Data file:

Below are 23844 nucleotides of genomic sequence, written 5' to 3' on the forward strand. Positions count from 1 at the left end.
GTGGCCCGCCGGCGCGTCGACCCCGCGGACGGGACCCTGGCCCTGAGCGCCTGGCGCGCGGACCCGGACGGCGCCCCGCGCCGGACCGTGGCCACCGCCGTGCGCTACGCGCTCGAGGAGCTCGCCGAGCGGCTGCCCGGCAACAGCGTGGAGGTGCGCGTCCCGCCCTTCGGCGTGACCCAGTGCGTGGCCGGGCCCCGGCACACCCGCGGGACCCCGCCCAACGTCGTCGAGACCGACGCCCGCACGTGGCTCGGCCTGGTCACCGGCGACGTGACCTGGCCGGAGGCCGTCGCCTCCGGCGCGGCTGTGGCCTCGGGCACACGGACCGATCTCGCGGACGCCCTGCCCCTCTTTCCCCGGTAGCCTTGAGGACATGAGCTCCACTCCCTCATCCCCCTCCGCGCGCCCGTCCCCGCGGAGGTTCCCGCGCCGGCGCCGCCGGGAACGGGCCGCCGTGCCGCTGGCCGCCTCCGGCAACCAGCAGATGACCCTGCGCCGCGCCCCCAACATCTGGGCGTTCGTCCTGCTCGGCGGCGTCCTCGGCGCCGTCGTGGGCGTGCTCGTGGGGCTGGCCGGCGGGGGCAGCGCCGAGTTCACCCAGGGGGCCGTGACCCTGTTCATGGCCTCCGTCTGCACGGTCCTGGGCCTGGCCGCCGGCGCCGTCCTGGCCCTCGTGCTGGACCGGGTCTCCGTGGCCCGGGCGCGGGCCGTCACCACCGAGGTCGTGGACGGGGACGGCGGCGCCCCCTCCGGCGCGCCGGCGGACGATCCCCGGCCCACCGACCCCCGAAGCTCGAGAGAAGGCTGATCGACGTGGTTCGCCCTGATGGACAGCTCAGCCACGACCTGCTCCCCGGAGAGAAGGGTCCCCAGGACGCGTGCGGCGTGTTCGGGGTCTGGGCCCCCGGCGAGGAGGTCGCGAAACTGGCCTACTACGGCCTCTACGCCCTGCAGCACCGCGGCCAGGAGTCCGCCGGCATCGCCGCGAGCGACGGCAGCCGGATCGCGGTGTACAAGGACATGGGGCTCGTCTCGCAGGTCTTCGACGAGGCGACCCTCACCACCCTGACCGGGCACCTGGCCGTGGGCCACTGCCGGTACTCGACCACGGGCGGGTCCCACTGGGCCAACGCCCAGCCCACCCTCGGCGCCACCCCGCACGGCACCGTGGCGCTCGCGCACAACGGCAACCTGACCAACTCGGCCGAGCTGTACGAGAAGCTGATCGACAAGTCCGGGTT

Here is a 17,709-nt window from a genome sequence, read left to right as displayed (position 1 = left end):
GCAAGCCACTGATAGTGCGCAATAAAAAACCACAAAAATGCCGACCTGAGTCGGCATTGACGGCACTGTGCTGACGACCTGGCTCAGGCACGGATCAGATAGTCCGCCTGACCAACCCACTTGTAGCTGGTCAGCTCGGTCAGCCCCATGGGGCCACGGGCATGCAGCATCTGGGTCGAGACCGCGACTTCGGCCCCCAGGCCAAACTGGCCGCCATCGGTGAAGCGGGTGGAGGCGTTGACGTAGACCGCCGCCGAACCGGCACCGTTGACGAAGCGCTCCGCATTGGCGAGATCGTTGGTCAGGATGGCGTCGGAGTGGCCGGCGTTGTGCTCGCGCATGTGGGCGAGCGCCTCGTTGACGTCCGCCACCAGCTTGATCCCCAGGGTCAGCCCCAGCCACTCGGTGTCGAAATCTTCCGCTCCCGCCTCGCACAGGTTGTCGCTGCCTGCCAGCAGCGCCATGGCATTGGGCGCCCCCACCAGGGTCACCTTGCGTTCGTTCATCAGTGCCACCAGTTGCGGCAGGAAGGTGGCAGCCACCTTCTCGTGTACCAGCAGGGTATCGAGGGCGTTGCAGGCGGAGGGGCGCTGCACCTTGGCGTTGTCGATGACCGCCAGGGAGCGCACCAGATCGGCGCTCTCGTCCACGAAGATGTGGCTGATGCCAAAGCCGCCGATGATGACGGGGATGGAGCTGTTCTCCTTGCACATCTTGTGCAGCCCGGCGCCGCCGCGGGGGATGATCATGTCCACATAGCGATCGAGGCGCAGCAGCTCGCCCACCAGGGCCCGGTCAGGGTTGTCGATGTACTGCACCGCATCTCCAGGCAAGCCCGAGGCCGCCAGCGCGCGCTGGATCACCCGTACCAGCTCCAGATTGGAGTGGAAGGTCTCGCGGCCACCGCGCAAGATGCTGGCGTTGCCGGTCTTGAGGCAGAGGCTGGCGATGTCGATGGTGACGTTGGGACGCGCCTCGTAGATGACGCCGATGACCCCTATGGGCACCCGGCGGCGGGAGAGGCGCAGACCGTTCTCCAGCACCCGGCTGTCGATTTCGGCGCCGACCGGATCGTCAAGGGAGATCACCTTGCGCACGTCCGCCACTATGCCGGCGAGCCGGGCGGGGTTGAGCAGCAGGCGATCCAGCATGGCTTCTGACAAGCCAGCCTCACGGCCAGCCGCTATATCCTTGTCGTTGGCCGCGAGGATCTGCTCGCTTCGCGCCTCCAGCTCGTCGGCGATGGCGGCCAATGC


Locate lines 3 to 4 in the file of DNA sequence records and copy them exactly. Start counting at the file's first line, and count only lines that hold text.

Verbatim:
Here is a 17,709-nt window from a genome sequence, read left to right as displayed (position 1 = left end):
GCAAGCCACTGATAGTGCGCAATAAAAAACCACAAAAATGCCGACCTGAGTCGGCATTGACGGCACTGTGCTGACGACCTGGCTCAGGCACGGATCAGATAGTCCGCCTGACCAACCCACTTGTAGCTGGTCAGCTCGGTCAGCCCCATGGGGCCACGGGCATGCAGCATCTGGGTCGAGACCGCGACTTCGGCCCCCAGGCCAAACTGGCCGCCATCGGTGAAGCGGGTGGAGGCGTTGACGTAGACCGCCGCCGAACCGGCACCGTTGACGAAGCGCTCCGCATTGGCGAGATCGTTGGTCAGGATGGCGTCGGAGTGGCCGGCGTTGTGCTCGCGCATGTGGGCGAGCGCCTCGTTGACGTCCGCCACCAGCTTGATCCCCAGGGTCAGCCCCAGCCACTCGGTGTCGAAATCTTCCGCTCCCGCCTCGCACAGGTTGTCGCTGCCTGCCAGCAGCGCCATGGCATTGGGCGCCCCCACCAGGGTCACCTTGCGTTCGTTCATCAGTGCCACCAGTTGCGGCAGGAAGGTGGCAGCCACCTTCTCGTGTACCAGCAGGGTATCGAGGGCGTTGCAGGCGGAGGGGCGCTGCACCTTGGCGTTGTCGATGACCGCCAGGGAGCGCACCAGATCGGCGCTCTCGTCCACGAAGATGTGGCTGATGCCAAAGCCGCCGATGATGACGGGGATGGAGCTGTTCTCCTTGCACATCTTGTGCAGCCCGGCGCCGCCGCGGGGGATGATCATGTCCACATAGCGATCGAGGCGCAGCAGCTCGCCCACCAGGGCCCGGTCAGGGTTGTCGATGTACTGCACCGCATCTCCAGGCAAGCCCGAGGCCGCCAGCGCGCGCTGGATCACCCGTACCAGCTCCAGATTGGAGTGGAAGGTCTCGCGGCCACCGCGCAAGATGCTGGCGTTGCCGGTCTTGAGGCAGAGGCTGGCGATGTCGATGGTGACGTTGGGACGCGCCTCGTAGATGACGCCGATGACCCCTATGGGCACCCGGCGGCGGGAGAGGCGCAGACCGTTCTCCAGCACCCGGCTGTCGATTTCGGCGCCGACCGGATCGTCAAGGGAGATCACCTTGCGCACGTCCGCCACTATGCCGGCGAGCCGGGCGGGGTTGAGCAGCAGGCGATCCAGCATGGCTTCTGACAAGCCAGCCTCACGGCCAGCCGCTATATCCTTGTCGTTGGCCGCGAGGATCTGCTCGCTTCGCGCCTCCAGCTCGTCGGCGATGGCGGCCAATGC